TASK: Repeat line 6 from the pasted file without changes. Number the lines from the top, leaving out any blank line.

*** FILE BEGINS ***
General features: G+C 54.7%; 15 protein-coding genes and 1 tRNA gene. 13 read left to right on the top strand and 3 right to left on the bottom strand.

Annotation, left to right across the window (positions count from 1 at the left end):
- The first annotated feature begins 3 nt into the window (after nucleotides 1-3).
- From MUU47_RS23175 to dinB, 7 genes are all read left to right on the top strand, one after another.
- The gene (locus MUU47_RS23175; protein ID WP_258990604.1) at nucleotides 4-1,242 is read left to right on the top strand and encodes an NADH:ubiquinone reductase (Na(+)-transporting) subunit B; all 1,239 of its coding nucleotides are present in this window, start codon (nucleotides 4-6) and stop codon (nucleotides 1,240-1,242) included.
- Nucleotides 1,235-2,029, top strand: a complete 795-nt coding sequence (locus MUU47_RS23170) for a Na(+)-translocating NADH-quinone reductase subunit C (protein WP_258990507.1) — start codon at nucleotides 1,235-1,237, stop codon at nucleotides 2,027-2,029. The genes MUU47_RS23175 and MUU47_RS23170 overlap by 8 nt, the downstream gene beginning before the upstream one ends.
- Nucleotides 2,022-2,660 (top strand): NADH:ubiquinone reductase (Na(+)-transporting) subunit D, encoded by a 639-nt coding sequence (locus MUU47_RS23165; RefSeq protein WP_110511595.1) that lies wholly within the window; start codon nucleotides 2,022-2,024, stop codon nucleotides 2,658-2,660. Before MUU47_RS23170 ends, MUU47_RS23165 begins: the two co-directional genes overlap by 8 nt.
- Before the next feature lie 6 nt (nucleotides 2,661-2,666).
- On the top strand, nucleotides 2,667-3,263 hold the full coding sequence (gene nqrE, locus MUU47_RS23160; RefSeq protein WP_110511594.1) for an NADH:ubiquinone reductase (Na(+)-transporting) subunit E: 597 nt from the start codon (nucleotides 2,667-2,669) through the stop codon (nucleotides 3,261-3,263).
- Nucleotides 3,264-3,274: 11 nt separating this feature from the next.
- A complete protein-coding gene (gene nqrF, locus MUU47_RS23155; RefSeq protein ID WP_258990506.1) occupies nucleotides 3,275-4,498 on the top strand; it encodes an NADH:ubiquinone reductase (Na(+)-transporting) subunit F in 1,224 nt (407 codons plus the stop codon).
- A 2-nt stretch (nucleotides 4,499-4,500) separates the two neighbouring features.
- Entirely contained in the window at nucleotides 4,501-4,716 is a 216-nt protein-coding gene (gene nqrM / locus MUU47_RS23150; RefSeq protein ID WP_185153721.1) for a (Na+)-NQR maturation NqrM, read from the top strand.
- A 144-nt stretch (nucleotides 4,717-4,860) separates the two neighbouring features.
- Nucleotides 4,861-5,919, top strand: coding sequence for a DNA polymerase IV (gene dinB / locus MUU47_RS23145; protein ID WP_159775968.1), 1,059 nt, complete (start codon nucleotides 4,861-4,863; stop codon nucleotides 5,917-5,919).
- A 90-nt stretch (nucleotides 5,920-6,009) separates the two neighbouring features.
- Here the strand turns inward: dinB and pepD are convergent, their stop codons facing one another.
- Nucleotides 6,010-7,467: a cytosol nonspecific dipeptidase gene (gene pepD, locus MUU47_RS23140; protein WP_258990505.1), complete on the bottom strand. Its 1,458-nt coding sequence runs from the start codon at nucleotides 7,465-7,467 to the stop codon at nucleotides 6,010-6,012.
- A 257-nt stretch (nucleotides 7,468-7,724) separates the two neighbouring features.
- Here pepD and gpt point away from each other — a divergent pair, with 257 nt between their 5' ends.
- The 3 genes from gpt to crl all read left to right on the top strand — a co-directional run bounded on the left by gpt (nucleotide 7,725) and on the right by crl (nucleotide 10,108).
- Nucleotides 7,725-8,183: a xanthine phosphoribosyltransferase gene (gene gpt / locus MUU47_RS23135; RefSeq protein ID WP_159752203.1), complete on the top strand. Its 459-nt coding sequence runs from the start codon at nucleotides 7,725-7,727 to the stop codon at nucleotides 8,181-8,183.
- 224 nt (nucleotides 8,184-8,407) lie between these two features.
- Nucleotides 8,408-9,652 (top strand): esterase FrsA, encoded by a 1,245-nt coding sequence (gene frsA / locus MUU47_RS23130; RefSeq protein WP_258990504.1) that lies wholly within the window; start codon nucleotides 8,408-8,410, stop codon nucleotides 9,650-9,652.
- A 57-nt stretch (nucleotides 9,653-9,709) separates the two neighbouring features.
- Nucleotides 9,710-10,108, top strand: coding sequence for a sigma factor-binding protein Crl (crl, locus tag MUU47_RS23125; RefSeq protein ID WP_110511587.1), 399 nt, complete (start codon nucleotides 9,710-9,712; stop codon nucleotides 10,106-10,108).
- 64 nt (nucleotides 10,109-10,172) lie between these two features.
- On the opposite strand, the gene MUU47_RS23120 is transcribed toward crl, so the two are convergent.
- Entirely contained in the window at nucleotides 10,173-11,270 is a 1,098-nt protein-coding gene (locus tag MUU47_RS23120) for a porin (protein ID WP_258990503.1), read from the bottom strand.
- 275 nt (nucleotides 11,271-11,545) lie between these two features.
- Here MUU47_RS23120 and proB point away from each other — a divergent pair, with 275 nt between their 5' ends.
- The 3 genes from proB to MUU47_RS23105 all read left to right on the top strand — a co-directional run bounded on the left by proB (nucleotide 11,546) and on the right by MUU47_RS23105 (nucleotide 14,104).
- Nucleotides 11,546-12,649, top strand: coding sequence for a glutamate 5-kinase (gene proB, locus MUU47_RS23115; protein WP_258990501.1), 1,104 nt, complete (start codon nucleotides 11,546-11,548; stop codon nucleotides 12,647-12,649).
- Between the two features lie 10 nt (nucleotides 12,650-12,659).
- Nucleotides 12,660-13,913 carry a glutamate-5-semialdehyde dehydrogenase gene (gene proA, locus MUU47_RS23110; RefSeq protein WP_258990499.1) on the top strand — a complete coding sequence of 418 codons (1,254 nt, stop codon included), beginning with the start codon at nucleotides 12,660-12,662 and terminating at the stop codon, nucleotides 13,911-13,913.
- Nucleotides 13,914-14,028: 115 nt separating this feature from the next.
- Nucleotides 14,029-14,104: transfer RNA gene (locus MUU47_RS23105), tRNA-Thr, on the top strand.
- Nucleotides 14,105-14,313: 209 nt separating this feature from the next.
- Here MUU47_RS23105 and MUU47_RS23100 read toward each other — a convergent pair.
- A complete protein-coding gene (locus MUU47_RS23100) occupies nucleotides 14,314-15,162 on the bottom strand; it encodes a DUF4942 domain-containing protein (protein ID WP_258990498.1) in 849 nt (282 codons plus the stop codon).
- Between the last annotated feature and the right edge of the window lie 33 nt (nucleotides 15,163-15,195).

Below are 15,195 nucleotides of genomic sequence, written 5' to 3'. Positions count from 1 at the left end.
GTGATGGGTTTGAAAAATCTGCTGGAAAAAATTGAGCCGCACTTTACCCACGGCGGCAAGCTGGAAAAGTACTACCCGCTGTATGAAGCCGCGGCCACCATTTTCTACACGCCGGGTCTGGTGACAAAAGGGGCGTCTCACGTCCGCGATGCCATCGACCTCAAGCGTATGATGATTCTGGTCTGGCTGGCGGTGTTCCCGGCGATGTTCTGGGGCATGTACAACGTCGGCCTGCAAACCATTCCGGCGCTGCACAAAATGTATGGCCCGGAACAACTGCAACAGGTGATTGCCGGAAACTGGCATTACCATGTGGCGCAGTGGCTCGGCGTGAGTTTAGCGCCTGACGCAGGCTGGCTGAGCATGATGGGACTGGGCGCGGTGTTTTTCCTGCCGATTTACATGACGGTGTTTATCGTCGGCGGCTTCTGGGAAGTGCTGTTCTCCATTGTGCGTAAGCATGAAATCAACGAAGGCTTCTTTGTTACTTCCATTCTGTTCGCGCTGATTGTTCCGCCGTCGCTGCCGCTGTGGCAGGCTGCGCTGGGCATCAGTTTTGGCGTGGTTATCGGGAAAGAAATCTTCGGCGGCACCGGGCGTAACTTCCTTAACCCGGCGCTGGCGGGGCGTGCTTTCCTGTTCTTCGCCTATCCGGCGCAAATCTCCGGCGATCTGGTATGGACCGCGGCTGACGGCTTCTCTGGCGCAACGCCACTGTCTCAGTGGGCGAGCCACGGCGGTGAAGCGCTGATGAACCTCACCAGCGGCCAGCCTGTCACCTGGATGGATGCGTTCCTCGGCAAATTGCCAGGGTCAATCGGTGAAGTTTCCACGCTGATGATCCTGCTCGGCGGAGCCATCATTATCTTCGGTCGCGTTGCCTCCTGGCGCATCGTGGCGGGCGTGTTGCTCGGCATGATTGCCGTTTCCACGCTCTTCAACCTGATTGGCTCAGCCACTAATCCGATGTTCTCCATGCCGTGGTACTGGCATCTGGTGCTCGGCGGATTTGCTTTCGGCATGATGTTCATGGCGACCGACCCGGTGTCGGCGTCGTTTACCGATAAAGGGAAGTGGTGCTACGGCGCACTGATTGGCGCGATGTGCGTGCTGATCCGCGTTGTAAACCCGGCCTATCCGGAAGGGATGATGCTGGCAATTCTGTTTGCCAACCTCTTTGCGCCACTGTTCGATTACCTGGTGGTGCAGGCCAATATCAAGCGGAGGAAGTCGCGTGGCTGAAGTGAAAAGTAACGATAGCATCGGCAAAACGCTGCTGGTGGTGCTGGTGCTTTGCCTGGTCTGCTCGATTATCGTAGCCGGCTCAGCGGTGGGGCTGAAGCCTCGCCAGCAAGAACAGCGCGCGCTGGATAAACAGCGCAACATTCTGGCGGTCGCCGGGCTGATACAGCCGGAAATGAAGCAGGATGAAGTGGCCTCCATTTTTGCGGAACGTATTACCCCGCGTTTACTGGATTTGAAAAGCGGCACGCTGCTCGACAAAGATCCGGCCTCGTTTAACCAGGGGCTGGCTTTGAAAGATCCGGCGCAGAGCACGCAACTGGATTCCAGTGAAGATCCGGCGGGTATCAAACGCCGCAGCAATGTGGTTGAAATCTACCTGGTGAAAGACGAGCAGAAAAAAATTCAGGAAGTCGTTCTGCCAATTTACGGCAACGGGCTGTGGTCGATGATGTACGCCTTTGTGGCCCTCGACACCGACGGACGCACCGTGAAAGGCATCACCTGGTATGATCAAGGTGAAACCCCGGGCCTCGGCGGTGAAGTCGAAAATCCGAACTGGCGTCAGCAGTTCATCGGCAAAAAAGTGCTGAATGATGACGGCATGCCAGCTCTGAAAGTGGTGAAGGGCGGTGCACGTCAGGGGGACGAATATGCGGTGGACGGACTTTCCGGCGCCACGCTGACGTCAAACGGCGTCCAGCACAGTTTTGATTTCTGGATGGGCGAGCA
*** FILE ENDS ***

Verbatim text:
- Nucleotides 1,235-2,029, top strand: a complete 795-nt coding sequence (locus MUU47_RS23170) for a Na(+)-translocating NADH-quinone reductase subunit C (protein WP_258990507.1) — start codon at nucleotides 1,235-1,237, stop codon at nucleotides 2,027-2,029. The genes MUU47_RS23175 and MUU47_RS23170 overlap by 8 nt, the downstream gene beginning before the upstream one ends.